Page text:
‘And this?’  Kruge asked, wishing he could get up into the cockpit.

            ‘What we have here is Cessna Corvalis TTX.  Single Teledyne TSIO-550-C engine producing 310-horse power with a range of about 1200 Nautical Miles at 25,000 feet.  Pretty fast at 235 ktas (that knots true air speed to you) with side-stick controls for precise, single-pivot-point control.’
            Kruge smiled, realizing the old man’s memory was still sharp – for a drunk.  He was a completely different man here in his ‘museum’.

            ‘Jacob was a fool.  Thought he could fly this thing on automotive fuel.  Takes about 100 gallons.  He was siphoning it from anything he could find and then trying to clean it up.  You put the wrong stuff into a plane like this and you risk vapor lock (air bubble in the fuel line) and the engine will stall.   I told him he was wasting his time.  The fuel he collected had deteriorated.  We had Avgas here, but water got into the tanks and that was that.  There was no way he’d ever get enough clean fuel to get him somewhere.  Never mind the fuel.  How was he going to fly it?  He’d had no lessons.  Wasn’t going to get any lessons.  There was no guarantee it would ever fly after being here after sixty years.  It was new back then and only flown ten hours but this is a museum.  Things perish.  Nothing you see here even exists.’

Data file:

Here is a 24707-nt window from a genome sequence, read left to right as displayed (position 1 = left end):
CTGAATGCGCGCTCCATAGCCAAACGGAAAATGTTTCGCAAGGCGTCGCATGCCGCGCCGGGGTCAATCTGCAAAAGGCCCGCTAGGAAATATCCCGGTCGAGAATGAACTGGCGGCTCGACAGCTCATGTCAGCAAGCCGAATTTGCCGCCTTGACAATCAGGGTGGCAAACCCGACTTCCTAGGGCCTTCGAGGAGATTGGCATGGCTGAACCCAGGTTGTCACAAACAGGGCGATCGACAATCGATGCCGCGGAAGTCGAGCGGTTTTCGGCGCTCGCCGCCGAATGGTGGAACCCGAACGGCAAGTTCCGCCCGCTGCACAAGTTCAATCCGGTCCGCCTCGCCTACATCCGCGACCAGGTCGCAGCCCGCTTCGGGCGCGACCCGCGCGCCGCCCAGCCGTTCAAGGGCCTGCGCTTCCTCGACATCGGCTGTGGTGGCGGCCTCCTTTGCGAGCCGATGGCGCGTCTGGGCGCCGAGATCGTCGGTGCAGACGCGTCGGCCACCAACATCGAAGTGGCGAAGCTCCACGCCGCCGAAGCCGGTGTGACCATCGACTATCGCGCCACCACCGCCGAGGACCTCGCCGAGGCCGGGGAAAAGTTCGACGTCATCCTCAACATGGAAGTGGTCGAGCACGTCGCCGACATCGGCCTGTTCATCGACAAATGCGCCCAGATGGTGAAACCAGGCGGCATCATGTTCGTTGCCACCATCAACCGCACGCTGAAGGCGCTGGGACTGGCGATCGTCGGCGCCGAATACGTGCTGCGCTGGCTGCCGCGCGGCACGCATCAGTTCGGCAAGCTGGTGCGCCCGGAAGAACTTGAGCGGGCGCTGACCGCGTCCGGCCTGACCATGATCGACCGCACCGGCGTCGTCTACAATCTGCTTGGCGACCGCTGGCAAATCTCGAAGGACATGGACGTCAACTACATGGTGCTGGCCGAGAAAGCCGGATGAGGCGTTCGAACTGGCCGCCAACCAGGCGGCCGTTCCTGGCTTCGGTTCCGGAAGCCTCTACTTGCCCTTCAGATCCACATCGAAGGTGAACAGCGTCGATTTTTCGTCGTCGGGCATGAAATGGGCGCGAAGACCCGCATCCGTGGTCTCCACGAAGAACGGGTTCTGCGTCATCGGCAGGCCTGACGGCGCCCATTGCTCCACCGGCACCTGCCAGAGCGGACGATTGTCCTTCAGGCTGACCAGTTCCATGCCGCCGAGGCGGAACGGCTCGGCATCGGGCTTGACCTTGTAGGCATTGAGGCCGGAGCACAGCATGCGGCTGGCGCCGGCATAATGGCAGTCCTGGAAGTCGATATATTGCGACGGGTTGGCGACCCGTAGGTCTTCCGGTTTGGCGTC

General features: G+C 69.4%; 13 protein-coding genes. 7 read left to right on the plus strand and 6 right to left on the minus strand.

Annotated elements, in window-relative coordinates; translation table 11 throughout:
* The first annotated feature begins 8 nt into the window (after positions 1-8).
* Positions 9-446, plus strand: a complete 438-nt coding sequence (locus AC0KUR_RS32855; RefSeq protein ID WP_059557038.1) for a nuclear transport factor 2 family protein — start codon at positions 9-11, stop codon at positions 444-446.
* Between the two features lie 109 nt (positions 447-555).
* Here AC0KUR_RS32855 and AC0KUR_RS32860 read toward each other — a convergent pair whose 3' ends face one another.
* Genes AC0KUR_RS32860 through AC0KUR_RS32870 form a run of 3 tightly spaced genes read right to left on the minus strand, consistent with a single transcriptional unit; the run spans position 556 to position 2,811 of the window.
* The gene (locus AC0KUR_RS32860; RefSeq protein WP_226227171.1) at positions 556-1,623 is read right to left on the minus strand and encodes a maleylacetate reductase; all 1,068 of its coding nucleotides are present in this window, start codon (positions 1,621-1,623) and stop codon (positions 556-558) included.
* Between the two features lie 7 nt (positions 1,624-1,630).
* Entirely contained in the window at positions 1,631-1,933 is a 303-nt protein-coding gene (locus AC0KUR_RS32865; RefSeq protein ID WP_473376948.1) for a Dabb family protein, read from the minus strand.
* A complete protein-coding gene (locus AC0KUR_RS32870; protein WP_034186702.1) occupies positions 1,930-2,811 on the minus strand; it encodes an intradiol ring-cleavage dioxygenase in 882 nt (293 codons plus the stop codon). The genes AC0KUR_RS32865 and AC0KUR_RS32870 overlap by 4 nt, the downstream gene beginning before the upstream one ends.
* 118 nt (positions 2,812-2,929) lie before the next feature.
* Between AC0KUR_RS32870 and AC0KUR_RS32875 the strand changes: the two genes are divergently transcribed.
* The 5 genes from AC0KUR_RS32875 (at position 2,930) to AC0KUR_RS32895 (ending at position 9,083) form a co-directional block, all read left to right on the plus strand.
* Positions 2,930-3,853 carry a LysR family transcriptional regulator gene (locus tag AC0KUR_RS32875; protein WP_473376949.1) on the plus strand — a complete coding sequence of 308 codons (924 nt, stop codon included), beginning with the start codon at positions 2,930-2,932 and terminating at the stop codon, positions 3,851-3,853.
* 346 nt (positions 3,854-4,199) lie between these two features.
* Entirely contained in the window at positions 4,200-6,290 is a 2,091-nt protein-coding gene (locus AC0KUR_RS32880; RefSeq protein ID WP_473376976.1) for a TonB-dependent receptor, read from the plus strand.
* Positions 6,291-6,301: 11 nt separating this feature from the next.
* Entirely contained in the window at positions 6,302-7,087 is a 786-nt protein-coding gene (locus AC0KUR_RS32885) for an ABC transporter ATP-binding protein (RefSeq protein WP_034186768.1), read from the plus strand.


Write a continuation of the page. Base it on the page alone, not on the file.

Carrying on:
Kruge was looking at a row of electric cars further up the hanger.  The Keeper followed his gaze.

            ‘Tesla's got a range of nearly three hundred miles, if you’re lucky, if you can charge the batteries.  Then you got to take at least three solar panels with you somehow and every time you run out of charge you got to set up the panels just right – hope for a sunny day and wait about 48 hours to get another ten miles or so.’

            Kruge heard the bitterness in his voice.  It was suspiciously detailed.

            The Keeper acknowledged his stare.  ‘Yeah.  That was me.  Ten years ago. Had enough, went crazy for a while.  Had to walk back.  Took me damn near three weeks.  Nearly starved to death.  All-electric cars never really caught on.’